Russian firms say not responsible for web piracy

Oct 15, 2010
Five of Russia's Internet giants, including networking site VKontakte seen here, have said they cannot be held responsible for copyright violations on their sites and urged rapid changes to outdated laws, in an unprecedented joint statement on Friday.

Five of Russia's Internet giants have said they cannot be held responsible for copyright violations on their sites and urged rapid changes to outdated laws, in an unprecedented joint statement on Friday.

The search engines and mail providers, including the Russian unit of , said that the legal framework had not kept up with the rapid expansion of the Internet in Russia over the last year.

Everything possible was done by the companies to prevent copyright infringements on their sites, said the firms which also included Mail.Ru, networking site VKontakte and search engines Yandex and Rambler.

"We believe that when the procedures are being observed (to prevent copyright violations) Internet services cannot be held responsible for content uploaded by users," they said in the statement published on their websites.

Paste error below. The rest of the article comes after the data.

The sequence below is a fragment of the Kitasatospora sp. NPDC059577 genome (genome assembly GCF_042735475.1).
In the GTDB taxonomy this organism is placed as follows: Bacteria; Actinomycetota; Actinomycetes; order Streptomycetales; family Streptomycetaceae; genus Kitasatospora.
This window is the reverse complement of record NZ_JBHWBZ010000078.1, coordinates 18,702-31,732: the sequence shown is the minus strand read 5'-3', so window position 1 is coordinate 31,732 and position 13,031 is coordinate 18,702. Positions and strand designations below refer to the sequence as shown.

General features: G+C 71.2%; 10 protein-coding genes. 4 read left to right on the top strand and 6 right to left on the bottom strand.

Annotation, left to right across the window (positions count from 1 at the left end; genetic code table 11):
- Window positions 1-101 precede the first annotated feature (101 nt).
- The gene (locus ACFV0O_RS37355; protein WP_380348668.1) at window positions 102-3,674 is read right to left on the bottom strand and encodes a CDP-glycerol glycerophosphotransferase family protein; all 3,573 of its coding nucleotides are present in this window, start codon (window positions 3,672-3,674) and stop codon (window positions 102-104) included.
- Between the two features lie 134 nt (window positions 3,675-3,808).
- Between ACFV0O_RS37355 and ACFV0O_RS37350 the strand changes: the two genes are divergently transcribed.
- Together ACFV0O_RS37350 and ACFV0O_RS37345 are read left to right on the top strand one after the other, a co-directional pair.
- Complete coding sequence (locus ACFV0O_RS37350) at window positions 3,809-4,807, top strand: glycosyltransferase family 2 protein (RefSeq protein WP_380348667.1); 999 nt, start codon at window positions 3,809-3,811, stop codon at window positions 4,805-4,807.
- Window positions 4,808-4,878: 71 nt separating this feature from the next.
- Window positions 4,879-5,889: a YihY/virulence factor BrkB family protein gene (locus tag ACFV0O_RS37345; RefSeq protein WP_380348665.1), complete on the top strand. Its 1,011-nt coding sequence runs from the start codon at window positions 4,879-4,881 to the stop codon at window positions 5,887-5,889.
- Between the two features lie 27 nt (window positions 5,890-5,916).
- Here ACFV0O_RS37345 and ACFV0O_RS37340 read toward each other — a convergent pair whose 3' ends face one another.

They said that modern Russian law did not explain clearly who must take responsibility when the rights of the copyright holder are infringed.

"In Europe, the United States and other countries the legal question about restricting the responsibility of the Internet media in these situations was decided more than 10 years ago."

Alexander Akopov the head of Amedia, one of the main Russian television production firms, however responded by telling the Vedomosti newspaper that it was up to the Internet providers to control the content.

But the firms' statement said the companies had neither the legal obligation nor the technical capacity "to control the actions of each user and evaluate their legality or illegality".

The statement warned that rightsholders in Russia have been placing the responsibility for illegal content on the Internet firms rather than those who upload the materials.

The Internet has expanded at huge speed in over the last years, with Russian-language blogging and attracting millions of users.

Russian Internet firms have also become more active on the international market.

Russian firm Digital Sky Technologies (DST) has built up a stake in Facebook, started in 2009 with a 1.96 percent holding. It is believed to have built that level up further since.

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